GOLF Nailcote's Short Course Proving Long on History and Star Names; GED Scott Looks Forward to an Influx of European Tour Talent at an Unlikely Midland Venue Next Month

By Scott, Ged | The Birmingham Post (England), May 5, 1999 | Go to article overview

GOLF Nailcote's Short Course Proving Long on History and Star Names; GED Scott Looks Forward to an Influx of European Tour Talent at an Unlikely Midland Venue Next Month


Scott, Ged, The Birmingham Post (England)


Back in 1933, when the 20th century golfing world was young and the sport was still essentially a holiday pastime, Torquay's Palace Hotel hit upon an attractive way to tempt the game's greats down to the English Riviera.

Torquay, while a seaside resort, is not exactly known as a home of traditional links golf. But, in its grounds, the hotel possessed a celebrated short golf course containing nine par-three holes and so the British Professional Short Course Championships were formed.

It was only six years after the first Ryder Cup had been staged in the United States and two of the victorious team who, in June, had won back the trophy from the Americans at Southport & Ainsdale, to level the series at 2-2, also made it to Torquay that October.

They were Alf Padgham who, three years later, was to win The Open at Royal Liverpool and Percy Alliss, possibly best known for spawning an even more famous son.

Other Open champions, like Ted Ray, Harry Vardon, J H Taylor and Alex Herd also graced that inaugural line-up, as did the great three-times Open champion Henry Cotton in later years.

Understandably, the event became something of a success, surviving the war years only to be swallowed up by the increasingly hectic schedule which top British professionals had begun to face by 1973.

'Pitch and putt' courses continued to flourish in Britain though, mostly as a seaside resort attraction. And after a gap of 25 years, in a leafy Warwickshire backwater, the British Professional Short Course Championship was reborn.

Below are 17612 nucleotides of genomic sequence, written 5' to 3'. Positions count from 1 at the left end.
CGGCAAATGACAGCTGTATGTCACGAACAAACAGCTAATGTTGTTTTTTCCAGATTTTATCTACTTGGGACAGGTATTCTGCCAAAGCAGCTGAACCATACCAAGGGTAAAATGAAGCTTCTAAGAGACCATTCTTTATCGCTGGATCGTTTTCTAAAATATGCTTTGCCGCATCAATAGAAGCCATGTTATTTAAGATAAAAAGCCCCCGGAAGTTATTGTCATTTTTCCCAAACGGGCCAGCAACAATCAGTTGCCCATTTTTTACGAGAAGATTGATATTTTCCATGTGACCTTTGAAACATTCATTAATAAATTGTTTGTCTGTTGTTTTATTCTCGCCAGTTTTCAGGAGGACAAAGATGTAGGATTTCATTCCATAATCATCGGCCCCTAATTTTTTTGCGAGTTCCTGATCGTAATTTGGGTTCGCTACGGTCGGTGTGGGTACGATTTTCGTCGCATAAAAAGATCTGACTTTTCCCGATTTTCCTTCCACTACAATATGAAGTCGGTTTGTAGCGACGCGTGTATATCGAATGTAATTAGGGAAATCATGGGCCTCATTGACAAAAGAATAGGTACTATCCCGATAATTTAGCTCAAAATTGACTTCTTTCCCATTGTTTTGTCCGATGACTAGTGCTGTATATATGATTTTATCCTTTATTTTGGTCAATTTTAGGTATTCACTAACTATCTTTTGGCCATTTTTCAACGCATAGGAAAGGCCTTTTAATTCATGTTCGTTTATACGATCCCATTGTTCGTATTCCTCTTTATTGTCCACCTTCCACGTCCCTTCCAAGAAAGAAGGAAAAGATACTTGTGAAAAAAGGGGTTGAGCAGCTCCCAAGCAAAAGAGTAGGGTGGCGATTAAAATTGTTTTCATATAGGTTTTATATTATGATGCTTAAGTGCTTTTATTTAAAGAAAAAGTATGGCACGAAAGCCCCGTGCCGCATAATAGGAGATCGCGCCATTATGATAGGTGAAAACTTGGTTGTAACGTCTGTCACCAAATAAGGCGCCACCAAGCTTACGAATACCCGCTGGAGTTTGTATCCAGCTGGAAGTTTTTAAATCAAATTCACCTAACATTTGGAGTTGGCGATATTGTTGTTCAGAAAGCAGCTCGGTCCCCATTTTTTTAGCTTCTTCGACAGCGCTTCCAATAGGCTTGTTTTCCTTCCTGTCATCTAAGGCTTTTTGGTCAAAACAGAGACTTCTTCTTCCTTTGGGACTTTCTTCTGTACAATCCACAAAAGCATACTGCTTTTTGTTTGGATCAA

Nailcote Hall, near Berkswell, was the stage. Its owner, local entrepreneur, Villa fan, and keen golf nut Rick Cressman, had the brainchild of bringing it back to life round the course he had developed as part of a sport and leisure complex at the old refurbished Tudor manor.

A strong field of Midlanders was put together for the relaunch, a surprisingly tough two-day 36-hole event won by Wolverhampton's Peter Baker.

Now, a year on, with eight of the nine holes remodelled - and boasting a total length just 42 yards shorter than Augusta's famous par-three course, the annual curtain-raiser for the US Masters - Nailcote Hall is ready to once again host the tournament on June 17.

More importantly, in a year when the Midlands golf scene has seen the British Masters depart the Forest of Arden to return to Woburn and leave the area without a main tour event, Nailcote Hall's two-day event is happy to fill the gap. …

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GOLF Nailcote's Short Course Proving Long on History and Star Names; GED Scott Looks Forward to an Influx of European Tour Talent at an Unlikely Midland Venue Next Month
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